The run of consecutive quality starts for the Baltimore Orioles has now run to six after Bud Norris turned in yet another one in yesterday’s 3-2 win over Toronto. Norris’ line: 6.2 IP, 7 H, 1 R, 1 BB, 5 K. Norris has very quietly become a stalwart out on the mound for the Birds, who are starting to do just enough to win although they’re still missing the big hit in many situations. Many skeptics are quick to point out that Oriole pitchers are barely qualifying for quality starts – Norris only pitched two outs past the necessary six innings. However throwing a quality start and then turning it over to the bullpen is how this game is supposed to work.
Bud Norris did run into a bit of trouble in the second inning, however he minimized the damage and pitched out of it. Following two singles and a strikeout to start the inning (leaving runners at the corners) Norris loaded the bases by hitting Brett Lawrie with a pitch. He then walked in a run when Josh Thole drew a walk, and the Birds trailed 1-0. However Norris struck the next batter out and induced a ground out to end the threat. If you’re Norris in that situation certainly the bases were loaded and a run scored due to you, however you were also able to pitch out of the situation and minimize the damage.
The Orioles continued to get runners on base, however they couldn’t bring them home. Then in the last of the fourth Delmon Young and Ryan Flaherty hit back-to-back singles, putting runners at the corners. Nick Hundley hit a sacrifice fly to center, which allowed Young to tag up at third base and score to tie the game at one.
With one out an inning later, Adam Jones reached second base on a Juan Francisco error. He also in effect shoved first base umpire Hunter Wendelstedt onto his backside when he blocked Jones’ path between first and second. The replays of the “collision” didn’t look very becoming of Jones, however the umpire was definitely in the way and probably in a spot he shouldn’t have been. (And for the record Jones also apologized to Wendelstedt, who didn’t seem to bear any sort of grudge towards Jones or the Orioles.) That aside, Chris Davis came to the plate following Jones, and he promptly and soundly gave the Orioles a 3-1 lead with a two-run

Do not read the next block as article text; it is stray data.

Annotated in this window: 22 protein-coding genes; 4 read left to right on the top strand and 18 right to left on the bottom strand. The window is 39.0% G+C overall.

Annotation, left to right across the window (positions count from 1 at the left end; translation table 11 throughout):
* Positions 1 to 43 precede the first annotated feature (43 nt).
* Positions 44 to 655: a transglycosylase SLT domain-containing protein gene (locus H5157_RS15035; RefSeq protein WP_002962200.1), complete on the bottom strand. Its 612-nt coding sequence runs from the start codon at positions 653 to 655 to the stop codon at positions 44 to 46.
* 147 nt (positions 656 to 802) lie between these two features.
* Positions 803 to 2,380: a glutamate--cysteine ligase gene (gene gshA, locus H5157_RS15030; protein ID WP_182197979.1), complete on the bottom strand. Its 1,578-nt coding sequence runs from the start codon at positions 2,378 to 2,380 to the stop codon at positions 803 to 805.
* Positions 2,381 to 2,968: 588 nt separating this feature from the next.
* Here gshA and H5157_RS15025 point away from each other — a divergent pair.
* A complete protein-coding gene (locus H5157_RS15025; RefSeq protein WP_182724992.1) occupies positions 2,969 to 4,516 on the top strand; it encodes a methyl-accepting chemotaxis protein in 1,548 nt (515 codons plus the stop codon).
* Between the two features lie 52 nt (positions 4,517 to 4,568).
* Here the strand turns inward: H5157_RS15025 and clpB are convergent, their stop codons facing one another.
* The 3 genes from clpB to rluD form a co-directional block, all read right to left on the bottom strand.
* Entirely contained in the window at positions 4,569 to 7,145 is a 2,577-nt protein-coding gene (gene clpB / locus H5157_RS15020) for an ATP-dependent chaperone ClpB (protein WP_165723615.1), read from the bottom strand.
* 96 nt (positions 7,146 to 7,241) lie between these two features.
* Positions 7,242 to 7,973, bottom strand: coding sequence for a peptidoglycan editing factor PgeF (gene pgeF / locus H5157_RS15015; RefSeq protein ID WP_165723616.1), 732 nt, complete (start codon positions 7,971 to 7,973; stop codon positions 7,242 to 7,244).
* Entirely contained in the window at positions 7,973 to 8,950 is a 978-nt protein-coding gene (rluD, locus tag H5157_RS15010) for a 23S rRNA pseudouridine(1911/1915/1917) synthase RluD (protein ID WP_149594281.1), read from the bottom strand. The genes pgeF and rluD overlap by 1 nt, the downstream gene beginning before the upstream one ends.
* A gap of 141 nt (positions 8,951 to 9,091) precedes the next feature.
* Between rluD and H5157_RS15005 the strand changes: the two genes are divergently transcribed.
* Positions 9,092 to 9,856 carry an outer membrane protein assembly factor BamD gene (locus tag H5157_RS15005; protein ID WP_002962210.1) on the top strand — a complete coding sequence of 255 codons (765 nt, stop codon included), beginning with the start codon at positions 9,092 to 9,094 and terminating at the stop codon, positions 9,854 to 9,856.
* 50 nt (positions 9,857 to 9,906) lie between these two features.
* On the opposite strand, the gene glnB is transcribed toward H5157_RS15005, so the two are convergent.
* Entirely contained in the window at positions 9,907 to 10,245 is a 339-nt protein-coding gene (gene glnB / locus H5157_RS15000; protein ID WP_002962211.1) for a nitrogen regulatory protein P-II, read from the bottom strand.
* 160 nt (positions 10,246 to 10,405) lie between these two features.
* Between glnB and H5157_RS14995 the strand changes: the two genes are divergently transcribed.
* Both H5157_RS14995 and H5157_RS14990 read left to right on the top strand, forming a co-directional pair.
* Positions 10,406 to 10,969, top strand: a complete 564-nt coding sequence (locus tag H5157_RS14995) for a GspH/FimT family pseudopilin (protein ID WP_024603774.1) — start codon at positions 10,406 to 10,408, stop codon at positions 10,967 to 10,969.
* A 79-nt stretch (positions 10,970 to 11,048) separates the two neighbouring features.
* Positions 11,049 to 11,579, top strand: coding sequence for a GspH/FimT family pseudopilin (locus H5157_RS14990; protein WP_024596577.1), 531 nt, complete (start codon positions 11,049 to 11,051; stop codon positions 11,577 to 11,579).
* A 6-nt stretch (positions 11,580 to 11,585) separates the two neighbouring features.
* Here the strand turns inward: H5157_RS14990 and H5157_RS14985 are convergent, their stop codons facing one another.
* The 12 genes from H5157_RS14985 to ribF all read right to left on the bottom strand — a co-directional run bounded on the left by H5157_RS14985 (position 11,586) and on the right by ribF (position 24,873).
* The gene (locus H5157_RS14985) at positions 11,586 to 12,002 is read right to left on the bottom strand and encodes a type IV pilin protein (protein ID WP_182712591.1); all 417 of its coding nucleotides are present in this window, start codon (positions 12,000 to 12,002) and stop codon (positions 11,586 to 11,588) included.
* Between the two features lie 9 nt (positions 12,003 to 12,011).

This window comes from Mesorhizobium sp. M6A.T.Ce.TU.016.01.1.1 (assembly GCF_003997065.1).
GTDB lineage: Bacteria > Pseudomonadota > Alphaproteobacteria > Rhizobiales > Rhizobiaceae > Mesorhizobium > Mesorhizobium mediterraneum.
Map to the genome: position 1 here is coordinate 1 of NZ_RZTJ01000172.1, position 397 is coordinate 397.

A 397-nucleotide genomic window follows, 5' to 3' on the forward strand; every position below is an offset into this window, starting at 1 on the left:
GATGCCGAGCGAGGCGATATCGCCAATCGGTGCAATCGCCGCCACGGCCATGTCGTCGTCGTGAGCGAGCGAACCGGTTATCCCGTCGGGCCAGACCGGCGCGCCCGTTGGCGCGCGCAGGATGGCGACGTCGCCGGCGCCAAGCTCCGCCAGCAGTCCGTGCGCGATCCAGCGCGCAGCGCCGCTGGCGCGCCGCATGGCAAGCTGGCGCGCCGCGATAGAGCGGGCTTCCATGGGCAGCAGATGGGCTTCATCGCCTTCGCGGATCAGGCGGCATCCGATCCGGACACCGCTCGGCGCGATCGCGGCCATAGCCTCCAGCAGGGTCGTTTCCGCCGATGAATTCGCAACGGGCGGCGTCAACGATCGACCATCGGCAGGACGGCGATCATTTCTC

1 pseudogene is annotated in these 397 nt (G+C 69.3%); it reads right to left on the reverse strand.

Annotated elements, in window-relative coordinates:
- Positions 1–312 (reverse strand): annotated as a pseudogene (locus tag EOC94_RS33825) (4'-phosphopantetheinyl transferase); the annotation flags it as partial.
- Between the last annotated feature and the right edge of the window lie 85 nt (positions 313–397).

homer into the Orioles’ bullpen.
With one out and Bautista on second base in the eighth, Toronto appeared to have brought themselves to within one on Juan Encarnacion‘s double. However Nelson Cruz relayed the ball quickly into J.J. Hardy, who threw home; catcher Nick Hundley applied the tag on Bautista, who was called out at home plate. Bautista immediately called for manager John Gibbons to challenge the play, however the umpires independently decided to review it. It was definitely a bang-bang play, and in my opinion one in which the call on the field should not have been overturned (regardless of whether it was safe or out).
And that’s exactly how it went down, with the umpires upholding the out call. However as we found out moments after the call was confirmed, the umpires were actually reviewing the collision rule, ensuring that Hundley wasn’t blocking the plate (which is now not allowed unless he has the ball). Replays seemed to back up the fact that he was not, and as I said above whether or not Bautista beat the throw or not was too close to overturn the call.
Toronto would push a run across anyways later in the inning as Lawrie’s RBI-single would score Encarnacion. That really shows what a key moment that play involving Bautista was, as all things being the same the game would have been tied. J.J. Hardy was the unsung hero of the day in that sense, as he knew Bautista wasn’t the best runner in the world and he called for the ball from Nelson Cruz because he knew he had a shot of nailing Bautista at home plate. Hardy threw a perfect strike home, and the O’s were able to take a lead into the ninth inning.
Zach Britton was credited with the save, as he recorded a strikeout, a walk, and a double-play to end the game. With the win and the New York loss last night in Oakland, the Birds moved back into second place and within 3.5 games of Toronto. If they’re able to win today, they would only be 2.5 games back. However that’s largely contingent on Chris Tillman continuing the trend of quality starts this afternoon. Tillman was a hard-luck loser in his previous start, a 1-0 loss to Boston. He’s hoping for a bit more run support this afternoon, and he’ll be opposed by Toronto’s J.A. Happ.